Over The Hill
When I was ten years old, I was given the impression that turning forty meant you were old.
I remember my fourth-grade teacher Mrs. Towler walked into our class on her birthday. She was greeted with a bunch of black balloons on her desk accompanied by a banner that read "Over The Hill." The other teachers gave her a hard time throughout the day. They joked about her age as if she were some appliance whose warranty had expired. Any day she would give out and have to be replaced.
Thirty years later, this distorted view of this life milestone has stuck with me, exacerbated by unrealized dreams and goals not yet met. Given everything that has happened in the last year, I do not want to join the demographic of "old white men." It felt all the more real when I inexplicably sprained my right ankle this week, causing me to clutch to the walls of my workplace for support like an old man at the nursing home.
To add insult to injury, the streaming music service I use suggested a collection titled "Essential Dad Rock." Included among the classic rock staples were bands I listened to in college (White Stripes, Whiskeytown, to list a few). I am a dad who rocks but does an algorithm believe I did not want to listen to any music created in the last five years? This is a frustrating notion when I an writing about artists who capture the attention of listeners half my age.
Last week, I spoke to a teenage musician and felt like the old guy on the porch. I liked his music. I believe that, on some level, I am determining what is cool to listen to. By turning forty, do I become unqualified to make that judgment call? Have I lost my credentials? Would a publication take my age into account for a future writing assignment? I am freelance, so who is stopping a magazine from discriminating against me because of age.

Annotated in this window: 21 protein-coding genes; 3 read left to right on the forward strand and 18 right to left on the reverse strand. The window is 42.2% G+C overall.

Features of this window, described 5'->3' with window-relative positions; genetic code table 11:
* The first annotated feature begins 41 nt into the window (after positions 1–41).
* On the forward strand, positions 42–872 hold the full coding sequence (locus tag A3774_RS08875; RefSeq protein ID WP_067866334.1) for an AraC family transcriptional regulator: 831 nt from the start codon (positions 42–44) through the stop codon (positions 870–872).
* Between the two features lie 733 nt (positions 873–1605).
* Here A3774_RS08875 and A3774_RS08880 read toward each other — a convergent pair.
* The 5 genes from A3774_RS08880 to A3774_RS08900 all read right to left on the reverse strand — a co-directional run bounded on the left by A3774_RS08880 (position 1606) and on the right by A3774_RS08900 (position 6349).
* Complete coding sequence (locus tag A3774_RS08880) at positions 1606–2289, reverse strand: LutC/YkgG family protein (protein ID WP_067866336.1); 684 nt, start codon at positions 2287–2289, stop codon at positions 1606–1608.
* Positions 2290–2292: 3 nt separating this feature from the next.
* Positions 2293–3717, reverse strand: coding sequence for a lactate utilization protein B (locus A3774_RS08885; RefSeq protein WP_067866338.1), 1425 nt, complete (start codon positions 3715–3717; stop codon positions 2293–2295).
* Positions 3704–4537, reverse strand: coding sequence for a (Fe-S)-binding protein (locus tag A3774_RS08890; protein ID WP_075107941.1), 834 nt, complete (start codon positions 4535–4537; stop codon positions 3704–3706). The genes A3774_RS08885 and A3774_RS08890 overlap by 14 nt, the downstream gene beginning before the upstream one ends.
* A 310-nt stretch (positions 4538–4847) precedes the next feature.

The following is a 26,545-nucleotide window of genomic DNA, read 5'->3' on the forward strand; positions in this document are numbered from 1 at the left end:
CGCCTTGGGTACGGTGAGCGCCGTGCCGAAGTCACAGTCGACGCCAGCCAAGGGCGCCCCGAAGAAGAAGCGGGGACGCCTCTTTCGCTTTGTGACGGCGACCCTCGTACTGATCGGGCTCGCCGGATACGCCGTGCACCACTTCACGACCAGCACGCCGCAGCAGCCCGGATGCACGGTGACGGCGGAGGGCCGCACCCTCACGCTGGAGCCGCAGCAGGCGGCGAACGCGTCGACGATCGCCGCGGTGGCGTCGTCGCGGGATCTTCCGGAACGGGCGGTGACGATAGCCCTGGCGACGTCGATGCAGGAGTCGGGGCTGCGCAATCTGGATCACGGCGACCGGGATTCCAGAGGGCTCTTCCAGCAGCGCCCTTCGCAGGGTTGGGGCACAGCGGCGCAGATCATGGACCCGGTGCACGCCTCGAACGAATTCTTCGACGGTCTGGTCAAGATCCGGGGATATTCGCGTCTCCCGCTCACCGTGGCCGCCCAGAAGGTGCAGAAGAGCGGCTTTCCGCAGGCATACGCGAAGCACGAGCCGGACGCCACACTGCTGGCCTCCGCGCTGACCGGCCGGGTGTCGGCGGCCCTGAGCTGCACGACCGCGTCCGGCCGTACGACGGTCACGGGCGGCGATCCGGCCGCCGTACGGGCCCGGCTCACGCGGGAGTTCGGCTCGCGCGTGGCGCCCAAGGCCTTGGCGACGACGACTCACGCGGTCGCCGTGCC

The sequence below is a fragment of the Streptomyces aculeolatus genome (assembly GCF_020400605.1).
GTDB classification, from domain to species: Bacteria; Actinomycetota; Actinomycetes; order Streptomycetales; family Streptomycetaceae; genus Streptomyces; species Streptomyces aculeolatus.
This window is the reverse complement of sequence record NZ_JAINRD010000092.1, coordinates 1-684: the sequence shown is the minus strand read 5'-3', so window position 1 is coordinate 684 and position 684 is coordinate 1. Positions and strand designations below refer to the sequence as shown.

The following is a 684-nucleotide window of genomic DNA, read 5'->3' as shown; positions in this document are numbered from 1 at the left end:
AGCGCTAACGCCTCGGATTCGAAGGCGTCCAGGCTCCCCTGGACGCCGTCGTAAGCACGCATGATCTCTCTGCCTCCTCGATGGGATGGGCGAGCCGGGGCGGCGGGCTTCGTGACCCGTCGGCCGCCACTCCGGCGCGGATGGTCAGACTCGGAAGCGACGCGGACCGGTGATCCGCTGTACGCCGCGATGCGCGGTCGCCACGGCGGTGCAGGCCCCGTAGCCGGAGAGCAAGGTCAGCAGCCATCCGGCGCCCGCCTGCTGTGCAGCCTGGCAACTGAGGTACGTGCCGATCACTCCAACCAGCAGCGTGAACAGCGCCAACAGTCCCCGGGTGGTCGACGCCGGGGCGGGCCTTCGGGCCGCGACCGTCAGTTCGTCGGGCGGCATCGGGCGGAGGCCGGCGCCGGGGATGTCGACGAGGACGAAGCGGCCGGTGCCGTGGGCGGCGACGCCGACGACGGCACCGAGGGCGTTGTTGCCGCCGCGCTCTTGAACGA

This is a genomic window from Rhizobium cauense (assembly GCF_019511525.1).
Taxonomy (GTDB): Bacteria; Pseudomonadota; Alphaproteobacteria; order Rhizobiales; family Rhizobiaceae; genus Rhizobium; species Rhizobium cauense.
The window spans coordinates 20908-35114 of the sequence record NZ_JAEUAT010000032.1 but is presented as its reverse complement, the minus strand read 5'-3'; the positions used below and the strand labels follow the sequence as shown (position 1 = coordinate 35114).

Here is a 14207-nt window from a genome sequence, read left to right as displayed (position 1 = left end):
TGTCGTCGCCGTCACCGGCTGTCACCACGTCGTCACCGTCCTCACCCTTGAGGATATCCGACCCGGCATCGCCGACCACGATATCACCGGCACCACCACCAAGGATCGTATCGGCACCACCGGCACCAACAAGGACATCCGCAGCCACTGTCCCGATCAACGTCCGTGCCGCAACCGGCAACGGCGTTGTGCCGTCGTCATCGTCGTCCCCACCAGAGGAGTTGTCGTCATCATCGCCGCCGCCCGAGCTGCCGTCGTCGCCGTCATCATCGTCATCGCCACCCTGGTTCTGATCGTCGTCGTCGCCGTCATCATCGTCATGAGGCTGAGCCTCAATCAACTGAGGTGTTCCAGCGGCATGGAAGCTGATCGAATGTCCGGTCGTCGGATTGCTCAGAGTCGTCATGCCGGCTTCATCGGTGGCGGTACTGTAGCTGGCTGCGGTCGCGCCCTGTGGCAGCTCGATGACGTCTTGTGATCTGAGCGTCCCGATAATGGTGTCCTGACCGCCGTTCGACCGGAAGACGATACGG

It is easy at this moment to dwell upon the moments in my life I regret. I wasted time chasing relationships that I knew would not work out. I let my insecurity persuade me that I could not do any better. I allowed the fact I was divorced convince me I was unworthy of love again and that fatherhood was something I would never experience.
What haunts me most is my mother. She passed away at 48 and I still mourn her thirteen years later. I think she would have loved her grandson. It seemed like she was never healthy. Because of this, I estimate that I have a good decade left of good health. I want to see my son graduate high school and become a strong and capable adult, but now that I am entering the same decade that my mother did before she died makes me think this won't be possible. It feels like time is running out.
Despite all this strong evidence that supports my ten-year-old notions of middle age, I don't feel I'm months away from being left on the curb like an old refrigerator. I found love and became a father, I am actually starting to feel like I deserve to be published. I feel optimistic about the opportunities ahead. These things are happening a little later than I wanted them to.
And in a few years when Beckett is sick of singing about the animals on some old man's farm, he will be turning me on to some great music that I will hopefully write about someday.
But yeah, I am getting old. I am going to be ok.